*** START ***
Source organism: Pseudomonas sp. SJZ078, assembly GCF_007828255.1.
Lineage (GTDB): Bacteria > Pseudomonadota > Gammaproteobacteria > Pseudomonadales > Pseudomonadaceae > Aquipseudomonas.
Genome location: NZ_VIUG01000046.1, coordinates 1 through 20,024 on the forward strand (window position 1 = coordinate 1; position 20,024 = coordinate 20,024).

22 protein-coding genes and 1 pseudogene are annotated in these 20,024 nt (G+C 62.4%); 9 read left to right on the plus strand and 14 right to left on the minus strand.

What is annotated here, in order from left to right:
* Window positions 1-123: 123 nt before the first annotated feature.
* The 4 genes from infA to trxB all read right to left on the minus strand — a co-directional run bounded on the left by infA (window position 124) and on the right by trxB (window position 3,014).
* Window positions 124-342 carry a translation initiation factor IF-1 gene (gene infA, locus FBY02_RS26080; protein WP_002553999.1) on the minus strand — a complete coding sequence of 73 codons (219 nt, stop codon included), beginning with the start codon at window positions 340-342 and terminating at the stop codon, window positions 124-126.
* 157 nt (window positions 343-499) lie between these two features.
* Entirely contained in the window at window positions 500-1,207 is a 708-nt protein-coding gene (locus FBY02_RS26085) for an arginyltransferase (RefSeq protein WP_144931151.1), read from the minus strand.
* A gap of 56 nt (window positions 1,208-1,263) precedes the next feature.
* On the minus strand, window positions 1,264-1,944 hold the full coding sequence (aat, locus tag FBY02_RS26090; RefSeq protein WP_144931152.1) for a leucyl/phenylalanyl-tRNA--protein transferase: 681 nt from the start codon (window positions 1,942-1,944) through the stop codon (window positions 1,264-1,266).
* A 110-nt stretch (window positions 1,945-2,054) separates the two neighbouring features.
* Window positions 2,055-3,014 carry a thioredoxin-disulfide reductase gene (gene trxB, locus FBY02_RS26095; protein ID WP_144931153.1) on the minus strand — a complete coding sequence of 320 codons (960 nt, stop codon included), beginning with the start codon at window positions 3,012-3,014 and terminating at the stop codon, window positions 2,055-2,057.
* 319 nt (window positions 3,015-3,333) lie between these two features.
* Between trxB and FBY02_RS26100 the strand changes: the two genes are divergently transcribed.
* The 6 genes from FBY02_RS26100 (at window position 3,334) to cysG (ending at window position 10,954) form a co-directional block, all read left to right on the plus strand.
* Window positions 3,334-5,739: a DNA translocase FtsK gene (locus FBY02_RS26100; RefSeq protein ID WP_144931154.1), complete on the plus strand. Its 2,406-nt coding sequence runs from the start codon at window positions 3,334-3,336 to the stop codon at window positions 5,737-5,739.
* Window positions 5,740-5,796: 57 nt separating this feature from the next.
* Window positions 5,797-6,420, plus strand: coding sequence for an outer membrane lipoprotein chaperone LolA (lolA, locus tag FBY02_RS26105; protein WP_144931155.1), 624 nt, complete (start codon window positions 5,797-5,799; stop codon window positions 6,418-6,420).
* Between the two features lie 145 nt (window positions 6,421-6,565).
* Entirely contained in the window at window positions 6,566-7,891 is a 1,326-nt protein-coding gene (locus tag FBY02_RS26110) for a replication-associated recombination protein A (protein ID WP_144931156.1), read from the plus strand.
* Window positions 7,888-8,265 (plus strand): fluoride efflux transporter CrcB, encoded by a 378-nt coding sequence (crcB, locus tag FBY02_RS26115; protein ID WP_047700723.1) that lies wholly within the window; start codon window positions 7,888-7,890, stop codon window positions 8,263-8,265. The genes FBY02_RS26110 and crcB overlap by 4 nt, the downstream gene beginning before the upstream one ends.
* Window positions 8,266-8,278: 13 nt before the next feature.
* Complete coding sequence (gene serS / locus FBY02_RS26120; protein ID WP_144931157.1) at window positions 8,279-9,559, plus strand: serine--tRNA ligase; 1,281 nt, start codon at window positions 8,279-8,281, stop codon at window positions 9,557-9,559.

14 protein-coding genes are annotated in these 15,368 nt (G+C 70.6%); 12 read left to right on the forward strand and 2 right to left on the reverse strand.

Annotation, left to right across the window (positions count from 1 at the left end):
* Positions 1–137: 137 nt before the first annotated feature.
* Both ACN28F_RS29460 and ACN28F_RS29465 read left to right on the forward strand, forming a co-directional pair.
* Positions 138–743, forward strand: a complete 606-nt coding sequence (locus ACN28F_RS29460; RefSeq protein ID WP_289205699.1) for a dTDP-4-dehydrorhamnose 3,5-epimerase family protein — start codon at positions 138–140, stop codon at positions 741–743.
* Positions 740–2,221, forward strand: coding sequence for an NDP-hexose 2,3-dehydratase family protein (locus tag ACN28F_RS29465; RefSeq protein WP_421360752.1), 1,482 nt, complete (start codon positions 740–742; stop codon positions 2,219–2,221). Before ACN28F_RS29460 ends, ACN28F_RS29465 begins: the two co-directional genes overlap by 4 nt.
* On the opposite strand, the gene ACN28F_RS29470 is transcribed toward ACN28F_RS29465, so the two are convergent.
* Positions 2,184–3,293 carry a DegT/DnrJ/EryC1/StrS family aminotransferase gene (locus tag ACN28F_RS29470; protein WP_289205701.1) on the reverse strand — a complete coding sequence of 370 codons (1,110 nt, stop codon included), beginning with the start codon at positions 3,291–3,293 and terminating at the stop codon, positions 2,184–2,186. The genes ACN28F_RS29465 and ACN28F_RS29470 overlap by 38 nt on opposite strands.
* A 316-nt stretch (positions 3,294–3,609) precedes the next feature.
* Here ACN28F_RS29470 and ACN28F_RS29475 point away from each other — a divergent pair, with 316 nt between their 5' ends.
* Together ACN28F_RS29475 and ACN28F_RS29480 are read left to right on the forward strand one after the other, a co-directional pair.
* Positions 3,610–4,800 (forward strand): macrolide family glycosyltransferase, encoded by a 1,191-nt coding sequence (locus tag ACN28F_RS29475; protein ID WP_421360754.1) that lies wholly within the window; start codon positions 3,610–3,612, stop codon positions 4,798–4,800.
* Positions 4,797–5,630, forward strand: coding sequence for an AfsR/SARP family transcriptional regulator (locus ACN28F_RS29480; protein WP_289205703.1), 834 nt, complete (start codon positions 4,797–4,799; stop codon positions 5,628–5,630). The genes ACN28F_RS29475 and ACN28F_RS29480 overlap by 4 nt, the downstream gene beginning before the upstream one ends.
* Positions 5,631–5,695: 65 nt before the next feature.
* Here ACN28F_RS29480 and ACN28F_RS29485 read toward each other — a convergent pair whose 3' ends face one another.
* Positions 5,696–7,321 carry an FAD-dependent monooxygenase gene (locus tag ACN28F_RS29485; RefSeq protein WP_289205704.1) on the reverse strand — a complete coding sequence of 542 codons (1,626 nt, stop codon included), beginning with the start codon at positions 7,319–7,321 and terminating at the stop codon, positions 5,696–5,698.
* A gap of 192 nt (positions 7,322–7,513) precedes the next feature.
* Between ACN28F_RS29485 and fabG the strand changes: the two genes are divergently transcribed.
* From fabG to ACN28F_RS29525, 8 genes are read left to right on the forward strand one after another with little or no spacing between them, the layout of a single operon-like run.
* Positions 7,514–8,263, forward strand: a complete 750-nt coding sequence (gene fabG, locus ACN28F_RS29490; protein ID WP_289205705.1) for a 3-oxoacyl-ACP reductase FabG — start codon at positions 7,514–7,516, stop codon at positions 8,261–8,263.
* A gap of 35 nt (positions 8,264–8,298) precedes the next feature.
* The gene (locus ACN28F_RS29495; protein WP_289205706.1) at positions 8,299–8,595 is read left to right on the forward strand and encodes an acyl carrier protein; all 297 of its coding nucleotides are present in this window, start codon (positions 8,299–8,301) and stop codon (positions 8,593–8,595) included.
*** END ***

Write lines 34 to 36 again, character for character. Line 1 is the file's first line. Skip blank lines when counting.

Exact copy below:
* A 316-nt stretch (positions 3,294–3,609) precedes the next feature.
* Here ACN28F_RS29470 and ACN28F_RS29475 point away from each other — a divergent pair, with 316 nt between their 5' ends.
* Together ACN28F_RS29475 and ACN28F_RS29480 are read left to right on the forward strand one after the other, a co-directional pair.